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Postseason Broadcast Schedule

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My Picks

Two reasons why the Phillies could lose the NLDS

  1. The best team does not always win.
  2. I pick the Phils in three.

Two reasons why the Yankees could lose the ALDS

  1. In each of three previous seasons as the wild-card team, 1995, 1997 and 2007, the Yankees have always lost in the first round.
  2. I pick the Yankees in four.

Two reasons why the Giants could lose the NLDS

  1. The only playoff team that scored fewer than the Braves’ 738 runs were the Giants with 697.
  2. I’m picking the Giants in four.

Two reasons why the Rays could lose the ALDS

  1. Rays first basemen and center fielders had the lowest batting average at their position in the majors, their catchers ranked 26 and second basemen 25th. Every defensive position other than Evan Longoria at third and Carl Crawford in left ranked in the bottom third of the 30 teams.
  2. I pick the Rays in five.

Why Game One Matters

Think of this as a seven-game series with the first two games already played and split. In what I think will be the last five-game postseason set of series, game one is critical in the LDS. In fact, the winner of Game 1 is 12-0 over the past three years and 21-3 since 2004.

Division Series Home Run Leaders

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Division Series Hit Leaders

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My Postseason Power Rankings

  1. Philadelphia Phillies – My champion pick
  2. New York Yankees – AL WS pick
  3. Tampa Bay Rays
  4. San Francisco Giants – My sleeper
  5. Minnesota Twins
  6. Texas Rangers
  7. Cincinnati Reds
  8. Atlanta Braves

NLDS Blown Saves Dept.

Francisco Cordero has the most blown saves (eight), followed by Billy Wagner (seven), Brad Lidge (five) and Brian Wilson (five).

Most Games for Active Players without a Postseason Appearance

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Good news if the Reds win Game 1

The Reds were 30-41 against teams with records .500 and above, and 61-30 against teams below .500.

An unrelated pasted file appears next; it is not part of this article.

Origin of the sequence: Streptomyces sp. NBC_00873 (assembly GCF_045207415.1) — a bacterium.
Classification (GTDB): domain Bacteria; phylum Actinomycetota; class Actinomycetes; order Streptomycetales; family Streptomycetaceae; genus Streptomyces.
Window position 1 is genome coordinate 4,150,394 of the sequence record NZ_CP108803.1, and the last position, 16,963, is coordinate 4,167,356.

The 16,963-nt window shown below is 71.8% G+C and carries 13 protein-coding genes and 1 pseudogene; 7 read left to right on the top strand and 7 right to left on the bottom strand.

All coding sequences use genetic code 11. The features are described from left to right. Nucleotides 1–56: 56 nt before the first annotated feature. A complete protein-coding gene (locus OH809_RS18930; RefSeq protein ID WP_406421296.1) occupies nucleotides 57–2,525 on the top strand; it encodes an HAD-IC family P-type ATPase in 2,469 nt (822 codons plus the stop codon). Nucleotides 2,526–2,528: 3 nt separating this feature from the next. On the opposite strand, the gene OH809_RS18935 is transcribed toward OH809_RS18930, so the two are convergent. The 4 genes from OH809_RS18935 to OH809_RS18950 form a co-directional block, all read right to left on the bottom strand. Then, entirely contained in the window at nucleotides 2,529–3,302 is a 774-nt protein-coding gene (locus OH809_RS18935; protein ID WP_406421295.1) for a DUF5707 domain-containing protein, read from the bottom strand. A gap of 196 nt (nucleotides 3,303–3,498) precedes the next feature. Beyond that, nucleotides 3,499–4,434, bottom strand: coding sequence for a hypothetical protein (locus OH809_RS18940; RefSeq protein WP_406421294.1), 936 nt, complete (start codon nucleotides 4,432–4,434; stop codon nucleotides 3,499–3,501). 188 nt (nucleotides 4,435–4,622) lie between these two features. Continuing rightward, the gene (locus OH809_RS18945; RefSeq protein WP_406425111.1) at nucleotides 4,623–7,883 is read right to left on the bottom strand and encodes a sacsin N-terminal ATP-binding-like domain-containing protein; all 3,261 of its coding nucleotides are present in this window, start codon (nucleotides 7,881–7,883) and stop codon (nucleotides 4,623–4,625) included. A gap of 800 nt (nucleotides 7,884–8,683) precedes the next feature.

Porous D

The Braves finished with 126 errors this season, tied for the third most in the majors behind only Washington and Pittsburgh (127).

No Bull

Giants’ relievers finished second in the majors with a 2.99 ERA. Only San Diego had a lower ERA (2.81). The Giants and Twins led the majors by allowing only 24 percent of inherited runners to score. The Braves were tied for 11th at 29 percent.

Rays relievers haven’t allowed a run over 32 2/3 innings in their past 11 games.

Braves closer Billy Wagner, who will retire after this season, has played in seven postseason series with the Astros, Mets and Red Sox has a 10.32 ERA in 13 appearances.

Darren Oliver – Click here

A Whiff of Success

With 231 strikeouts, Tim Lincecum became the first Giant to lead the National League three consecutive years since Christy Mathewson (1903-05), 12 more than runner-up Roy Halladay (219). Warren Spahn and Randy Johnson are the only other NL pitchers to accomplish the feat since World War II. Each had a four-year run leading the NL, Johnson from 1999-2002 and Spahn from 1949-52.

Big Mo

The Giants finished 20-10 to win the National League West.

Fear the Beard

The Giants bullpen had an 0.90 ERA after Sept. 1 while stranding 33 of 40 inherited runners. Closer Brian Wilson saved 48 games in 53 chances.

Tommy John Comeback Players of the Year

Tim Hudson and Francisco Liriano both underwent elbow ligament replacement surgery and both were named Comeback Players of the Year voted on by the 30 beat writers of MLB.com.

It would be nice to see this award not based on recovering from injury.

Warren Spahn Award

Tampa Bay Rays Game One starter David Price has won the Warren Spahn Award, recognizing the top left-handed pitcher in the major leagues.

Ford Frick Award

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My votes for the major awards


  1. Joey Votto, Cincinnati
  2. Carlos Gonzalez, Colorado
  3. Albert Pujols, St. Louis

NL Cy Young

  1. Roy Halladay, Philadelphia
  2. Adam Wainwright, St. Louis
  3. Josh Johnson, Florida

NL Rookie of the Year

1.     Buster Posey, San Francisco

2.     Jason Heyward, Atlanta

3.     Jaime Garcia, St. Louis

NL Manager of the Year

1.     Bud Black, San Diego

2.     Dusty Baker, Cincinnati

3.     Bruce Bochy, San Francisco


  1. Josh Hamilton, Texas
  2. Robinson Cano, New York
  3. Miguel Cabrera, Detroit

AL Cy Young

1.     Felix Hernandez, Seattle

2.     CC Sabathia, New York

3.     David Price, Tampa Bay

AL Rookie of the Year

1.     Neftali Feliz, Texas

2.     Austin Jackson, Detroit

3.     Wade Davis, Tampa Bay

AL Manager of the Year

1.     Ron Washington, Texas

2.     Ron Gardenhire, Minnesota

3.     Terry Francona, Boston

There is more data and info, than you will know what to do with, posted everyday, throughout the day, on Billy-Ball.com.